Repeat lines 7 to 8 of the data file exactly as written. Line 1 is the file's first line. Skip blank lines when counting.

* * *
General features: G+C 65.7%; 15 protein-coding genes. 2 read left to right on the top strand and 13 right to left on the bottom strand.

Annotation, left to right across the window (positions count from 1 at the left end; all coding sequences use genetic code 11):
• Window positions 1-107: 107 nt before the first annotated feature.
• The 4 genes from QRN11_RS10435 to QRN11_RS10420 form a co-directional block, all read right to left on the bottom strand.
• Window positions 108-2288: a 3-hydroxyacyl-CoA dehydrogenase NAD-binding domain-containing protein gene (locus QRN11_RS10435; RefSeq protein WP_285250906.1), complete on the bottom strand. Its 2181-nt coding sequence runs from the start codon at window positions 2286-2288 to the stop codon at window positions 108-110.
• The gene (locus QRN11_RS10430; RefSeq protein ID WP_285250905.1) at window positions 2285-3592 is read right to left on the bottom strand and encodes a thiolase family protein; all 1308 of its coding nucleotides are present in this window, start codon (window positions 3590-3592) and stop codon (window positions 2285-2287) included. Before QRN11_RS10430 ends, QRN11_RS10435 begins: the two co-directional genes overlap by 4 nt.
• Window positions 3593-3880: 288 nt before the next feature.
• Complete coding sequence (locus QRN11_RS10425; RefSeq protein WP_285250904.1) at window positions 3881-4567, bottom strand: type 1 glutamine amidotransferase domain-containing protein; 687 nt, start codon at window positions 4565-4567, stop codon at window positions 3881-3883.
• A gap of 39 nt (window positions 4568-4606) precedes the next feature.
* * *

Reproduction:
• Window positions 3593-3880: 288 nt before the next feature.
• Complete coding sequence (locus QRN11_RS10425; RefSeq protein WP_285250904.1) at window positions 3881-4567, bottom strand: type 1 glutamine amidotransferase domain-containing protein; 687 nt, start codon at window positions 4565-4567, stop codon at window positions 3881-3883.